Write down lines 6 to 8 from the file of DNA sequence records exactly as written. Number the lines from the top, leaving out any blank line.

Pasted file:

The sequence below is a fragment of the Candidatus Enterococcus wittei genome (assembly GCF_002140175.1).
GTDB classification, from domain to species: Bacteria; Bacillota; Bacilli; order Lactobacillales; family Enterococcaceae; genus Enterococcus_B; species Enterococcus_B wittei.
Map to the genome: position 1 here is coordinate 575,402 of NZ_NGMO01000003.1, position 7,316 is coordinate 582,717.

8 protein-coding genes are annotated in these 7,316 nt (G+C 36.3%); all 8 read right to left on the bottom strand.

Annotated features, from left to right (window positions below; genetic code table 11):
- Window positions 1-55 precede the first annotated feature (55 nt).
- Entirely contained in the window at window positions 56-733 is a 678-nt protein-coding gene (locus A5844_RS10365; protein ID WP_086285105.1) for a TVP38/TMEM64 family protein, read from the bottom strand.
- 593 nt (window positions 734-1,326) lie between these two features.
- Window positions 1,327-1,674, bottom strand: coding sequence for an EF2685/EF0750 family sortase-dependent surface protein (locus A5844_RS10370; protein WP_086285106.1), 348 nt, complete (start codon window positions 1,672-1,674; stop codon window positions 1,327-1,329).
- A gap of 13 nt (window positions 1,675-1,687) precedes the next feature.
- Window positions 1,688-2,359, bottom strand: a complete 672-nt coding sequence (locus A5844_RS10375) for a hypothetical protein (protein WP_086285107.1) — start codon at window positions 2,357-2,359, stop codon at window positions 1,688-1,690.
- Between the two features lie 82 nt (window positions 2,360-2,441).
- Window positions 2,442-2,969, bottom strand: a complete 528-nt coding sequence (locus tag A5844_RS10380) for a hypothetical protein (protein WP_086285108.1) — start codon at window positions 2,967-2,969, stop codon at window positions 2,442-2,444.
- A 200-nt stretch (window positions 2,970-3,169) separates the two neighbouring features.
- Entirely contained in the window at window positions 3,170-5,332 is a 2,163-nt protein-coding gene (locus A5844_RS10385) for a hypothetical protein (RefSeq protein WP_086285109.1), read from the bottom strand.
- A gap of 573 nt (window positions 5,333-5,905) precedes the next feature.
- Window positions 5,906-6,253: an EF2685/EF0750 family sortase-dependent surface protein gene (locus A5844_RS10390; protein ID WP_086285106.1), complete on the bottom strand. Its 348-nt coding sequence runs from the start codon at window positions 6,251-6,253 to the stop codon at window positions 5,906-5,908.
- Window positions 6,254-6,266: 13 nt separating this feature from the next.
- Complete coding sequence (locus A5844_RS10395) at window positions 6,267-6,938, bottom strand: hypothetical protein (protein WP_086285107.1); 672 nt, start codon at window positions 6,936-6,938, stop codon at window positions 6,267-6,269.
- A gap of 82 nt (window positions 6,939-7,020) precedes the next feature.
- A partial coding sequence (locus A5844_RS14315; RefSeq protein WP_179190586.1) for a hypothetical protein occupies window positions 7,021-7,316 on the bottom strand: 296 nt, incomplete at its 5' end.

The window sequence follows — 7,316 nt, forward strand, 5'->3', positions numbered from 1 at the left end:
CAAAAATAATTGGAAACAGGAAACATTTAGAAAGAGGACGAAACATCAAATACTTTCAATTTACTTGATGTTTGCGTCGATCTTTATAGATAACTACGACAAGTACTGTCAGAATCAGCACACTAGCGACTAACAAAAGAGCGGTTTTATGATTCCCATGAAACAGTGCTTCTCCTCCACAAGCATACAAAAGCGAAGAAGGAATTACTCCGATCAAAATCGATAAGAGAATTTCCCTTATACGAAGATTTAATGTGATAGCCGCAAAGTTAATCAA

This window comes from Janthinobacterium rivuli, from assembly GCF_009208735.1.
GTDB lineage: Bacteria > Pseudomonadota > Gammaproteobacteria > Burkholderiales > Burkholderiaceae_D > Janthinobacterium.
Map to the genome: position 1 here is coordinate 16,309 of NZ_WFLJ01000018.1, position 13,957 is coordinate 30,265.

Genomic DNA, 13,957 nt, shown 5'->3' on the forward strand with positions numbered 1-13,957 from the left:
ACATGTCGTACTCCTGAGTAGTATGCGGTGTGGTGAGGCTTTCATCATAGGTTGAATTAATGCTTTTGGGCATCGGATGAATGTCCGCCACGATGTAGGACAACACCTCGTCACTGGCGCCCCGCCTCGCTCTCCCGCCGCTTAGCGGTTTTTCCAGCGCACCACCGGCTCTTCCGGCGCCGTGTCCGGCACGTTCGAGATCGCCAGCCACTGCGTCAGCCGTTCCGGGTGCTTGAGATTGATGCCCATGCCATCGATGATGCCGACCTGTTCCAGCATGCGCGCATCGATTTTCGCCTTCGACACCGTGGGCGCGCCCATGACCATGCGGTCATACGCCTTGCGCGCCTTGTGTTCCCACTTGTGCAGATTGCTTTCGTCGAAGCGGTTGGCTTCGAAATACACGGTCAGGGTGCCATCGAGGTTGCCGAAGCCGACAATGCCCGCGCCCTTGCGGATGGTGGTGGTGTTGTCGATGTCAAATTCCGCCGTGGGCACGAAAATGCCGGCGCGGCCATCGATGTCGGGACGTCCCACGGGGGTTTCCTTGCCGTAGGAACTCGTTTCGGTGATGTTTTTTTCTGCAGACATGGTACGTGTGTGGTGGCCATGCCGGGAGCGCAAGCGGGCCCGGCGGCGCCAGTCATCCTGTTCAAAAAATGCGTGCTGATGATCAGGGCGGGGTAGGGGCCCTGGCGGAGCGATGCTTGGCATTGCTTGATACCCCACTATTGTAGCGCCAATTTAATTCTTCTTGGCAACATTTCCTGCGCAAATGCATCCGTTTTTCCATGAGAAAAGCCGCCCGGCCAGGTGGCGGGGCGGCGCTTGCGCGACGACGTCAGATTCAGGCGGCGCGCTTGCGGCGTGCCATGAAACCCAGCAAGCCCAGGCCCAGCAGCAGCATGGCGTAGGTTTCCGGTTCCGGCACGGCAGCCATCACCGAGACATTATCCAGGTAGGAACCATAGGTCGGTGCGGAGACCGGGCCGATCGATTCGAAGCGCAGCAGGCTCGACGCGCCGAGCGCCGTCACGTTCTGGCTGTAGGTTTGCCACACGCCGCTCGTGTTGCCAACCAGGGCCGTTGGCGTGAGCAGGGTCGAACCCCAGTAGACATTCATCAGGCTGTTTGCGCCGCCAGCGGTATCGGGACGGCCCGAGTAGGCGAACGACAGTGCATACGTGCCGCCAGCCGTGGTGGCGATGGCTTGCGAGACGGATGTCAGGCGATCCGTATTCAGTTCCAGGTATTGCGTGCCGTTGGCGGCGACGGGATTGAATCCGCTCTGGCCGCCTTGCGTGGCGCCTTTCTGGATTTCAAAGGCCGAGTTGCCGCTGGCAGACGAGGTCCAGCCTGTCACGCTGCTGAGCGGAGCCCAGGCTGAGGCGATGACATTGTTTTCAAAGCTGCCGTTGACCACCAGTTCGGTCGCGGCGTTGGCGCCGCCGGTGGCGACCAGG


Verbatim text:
- Window positions 1-55 precede the first annotated feature (55 nt).
- Entirely contained in the window at window positions 56-733 is a 678-nt protein-coding gene (locus A5844_RS10365; protein ID WP_086285105.1) for a TVP38/TMEM64 family protein, read from the bottom strand.
- 593 nt (window positions 734-1,326) lie between these two features.